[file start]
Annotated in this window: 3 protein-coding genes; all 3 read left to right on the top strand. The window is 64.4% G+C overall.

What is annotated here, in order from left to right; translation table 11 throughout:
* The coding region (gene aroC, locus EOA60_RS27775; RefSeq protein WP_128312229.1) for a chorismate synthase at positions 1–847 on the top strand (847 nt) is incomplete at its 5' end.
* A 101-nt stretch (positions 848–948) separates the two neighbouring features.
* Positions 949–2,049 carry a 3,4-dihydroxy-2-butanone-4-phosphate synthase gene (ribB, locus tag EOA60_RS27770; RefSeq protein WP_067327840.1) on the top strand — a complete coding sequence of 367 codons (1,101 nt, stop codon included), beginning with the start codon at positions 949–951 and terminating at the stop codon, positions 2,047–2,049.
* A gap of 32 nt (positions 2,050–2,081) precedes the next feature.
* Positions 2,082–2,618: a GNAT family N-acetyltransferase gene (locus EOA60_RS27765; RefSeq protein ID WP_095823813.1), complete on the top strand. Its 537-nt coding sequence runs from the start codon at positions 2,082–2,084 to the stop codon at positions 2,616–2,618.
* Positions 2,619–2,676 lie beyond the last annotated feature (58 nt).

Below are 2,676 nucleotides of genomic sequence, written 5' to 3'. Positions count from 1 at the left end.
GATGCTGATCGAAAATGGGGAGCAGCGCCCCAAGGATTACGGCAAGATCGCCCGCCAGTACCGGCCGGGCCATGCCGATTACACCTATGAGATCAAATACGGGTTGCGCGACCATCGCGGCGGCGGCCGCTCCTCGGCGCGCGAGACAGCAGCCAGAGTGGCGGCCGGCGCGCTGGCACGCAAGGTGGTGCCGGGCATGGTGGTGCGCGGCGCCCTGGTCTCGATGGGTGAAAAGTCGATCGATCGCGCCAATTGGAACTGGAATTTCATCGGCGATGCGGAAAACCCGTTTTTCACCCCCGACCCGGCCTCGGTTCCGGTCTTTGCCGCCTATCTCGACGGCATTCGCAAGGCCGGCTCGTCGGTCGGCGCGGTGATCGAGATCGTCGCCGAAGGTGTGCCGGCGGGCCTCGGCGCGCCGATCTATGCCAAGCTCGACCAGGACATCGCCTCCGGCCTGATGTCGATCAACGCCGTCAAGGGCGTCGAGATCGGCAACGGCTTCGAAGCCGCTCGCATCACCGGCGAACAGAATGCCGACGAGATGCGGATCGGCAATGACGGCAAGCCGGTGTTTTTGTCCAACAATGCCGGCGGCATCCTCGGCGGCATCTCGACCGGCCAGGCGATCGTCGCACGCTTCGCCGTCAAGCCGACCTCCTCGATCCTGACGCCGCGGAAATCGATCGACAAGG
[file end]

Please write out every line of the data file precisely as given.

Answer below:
Annotated in this window: 3 protein-coding genes; all 3 read left to right on the top strand. The window is 64.4% G+C overall.

What is annotated here, in order from left to right; translation table 11 throughout:
* The coding region (gene aroC, locus EOA60_RS27775; RefSeq protein WP_128312229.1) for a chorismate synthase at positions 1–847 on the top strand (847 nt) is incomplete at its 5' end.
* A 101-nt stretch (positions 848–948) separates the two neighbouring features.
* Positions 949–2,049 carry a 3,4-dihydroxy-2-butanone-4-phosphate synthase gene (ribB, locus tag EOA60_RS27770; RefSeq protein WP_067327840.1) on the top strand — a complete coding sequence of 367 codons (1,101 nt, stop codon included), beginning with the start codon at positions 949–951 and terminating at the stop codon, positions 2,047–2,049.
* A gap of 32 nt (positions 2,050–2,081) precedes the next feature.
* Positions 2,082–2,618: a GNAT family N-acetyltransferase gene (locus EOA60_RS27765; RefSeq protein ID WP_095823813.1), complete on the top strand. Its 537-nt coding sequence runs from the start codon at positions 2,082–2,084 to the stop codon at positions 2,616–2,618.
* Positions 2,619–2,676 lie beyond the last annotated feature (58 nt).

Below are 2,676 nucleotides of genomic sequence, written 5' to 3'. Positions count from 1 at the left end.
GATGCTGATCGAAAATGGGGAGCAGCGCCCCAAGGATTACGGCAAGATCGCCCGCCAGTACCGGCCGGGCCATGCCGATTACACCTATGAGATCAAATACGGGTTGCGCGACCATCGCGGCGGCGGCCGCTCCTCGGCGCGCGAGACAGCAGCCAGAGTGGCGGCCGGCGCGCTGGCACGCAAGGTGGTGCCGGGCATGGTGGTGCGCGGCGCCCTGGTCTCGATGGGTGAAAAGTCGATCGATCGCGCCAATTGGAACTGGAATTTCATCGGCGATGCGGAAAACCCGTTTTTCACCCCCGACCCGGCCTCGGTTCCGGTCTTTGCCGCCTATCTCGACGGCATTCGCAAGGCCGGCTCGTCGGTCGGCGCGGTGATCGAGATCGTCGCCGAAGGTGTGCCGGCGGGCCTCGGCGCGCCGATCTATGCCAAGCTCGACCAGGACATCGCCTCCGGCCTGATGTCGATCAACGCCGTCAAGGGCGTCGAGATCGGCAACGGCTTCGAAGCCGCTCGCATCACCGGCGAACAGAATGCCGACGAGATGCGGATCGGCAATGACGGCAAGCCGGTGTTTTTGTCCAACAATGCCGGCGGCATCCTCGGCGGCATCTCGACCGGCCAGGCGATCGTCGCACGCTTCGCCGTCAAGCCGACCTCCTCGATCCTGACGCCGCGGAAATCGATCGACAAGG